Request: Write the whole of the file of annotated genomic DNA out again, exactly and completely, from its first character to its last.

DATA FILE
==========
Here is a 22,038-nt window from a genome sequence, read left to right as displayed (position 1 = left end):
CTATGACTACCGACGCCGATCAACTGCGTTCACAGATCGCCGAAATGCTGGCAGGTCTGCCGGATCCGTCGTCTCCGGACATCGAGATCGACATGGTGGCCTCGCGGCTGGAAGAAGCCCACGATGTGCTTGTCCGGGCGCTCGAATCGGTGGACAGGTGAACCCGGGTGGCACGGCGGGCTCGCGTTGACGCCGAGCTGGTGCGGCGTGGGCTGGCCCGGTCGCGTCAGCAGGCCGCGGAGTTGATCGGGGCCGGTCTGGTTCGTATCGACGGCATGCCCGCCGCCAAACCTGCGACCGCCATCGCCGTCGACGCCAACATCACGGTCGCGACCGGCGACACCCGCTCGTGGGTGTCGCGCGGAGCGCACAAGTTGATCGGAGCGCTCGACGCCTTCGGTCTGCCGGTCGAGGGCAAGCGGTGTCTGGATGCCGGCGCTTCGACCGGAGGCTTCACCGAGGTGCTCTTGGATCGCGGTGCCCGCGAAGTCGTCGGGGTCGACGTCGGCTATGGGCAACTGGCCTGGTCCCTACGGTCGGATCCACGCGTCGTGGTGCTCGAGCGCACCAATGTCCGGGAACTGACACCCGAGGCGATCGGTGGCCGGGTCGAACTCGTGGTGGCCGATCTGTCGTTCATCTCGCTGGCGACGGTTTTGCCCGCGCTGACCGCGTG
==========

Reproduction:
Here is a 22,038-nt window from a genome sequence, read left to right as displayed (position 1 = left end):
CTATGACTACCGACGCCGATCAACTGCGTTCACAGATCGCCGAAATGCTGGCAGGTCTGCCGGATCCGTCGTCTCCGGACATCGAGATCGACATGGTGGCCTCGCGGCTGGAAGAAGCCCACGATGTGCTTGTCCGGGCGCTCGAATCGGTGGACAGGTGAACCCGGGTGGCACGGCGGGCTCGCGTTGACGCCGAGCTGGTGCGGCGTGGGCTGGCCCGGTCGCGTCAGCAGGCCGCGGAGTTGATCGGGGCCGGTCTGGTTCGTATCGACGGCATGCCCGCCGCCAAACCTGCGACCGCCATCGCCGTCGACGCCAACATCACGGTCGCGACCGGCGACACCCGCTCGTGGGTGTCGCGCGGAGCGCACAAGTTGATCGGAGCGCTCGACGCCTTCGGTCTGCCGGTCGAGGGCAAGCGGTGTCTGGATGCCGGCGCTTCGACCGGAGGCTTCACCGAGGTGCTCTTGGATCGCGGTGCCCGCGAAGTCGTCGGGGTCGACGTCGGCTATGGGCAACTGGCCTGGTCCCTACGGTCGGATCCACGCGTCGTGGTGCTCGAGCGCACCAATGTCCGGGAACTGACACCCGAGGCGATCGGTGGCCGGGTCGAACTCGTGGTGGCCGATCTGTCGTTCATCTCGCTGGCGACGGTTTTGCCCGCGCTGACCGCGTG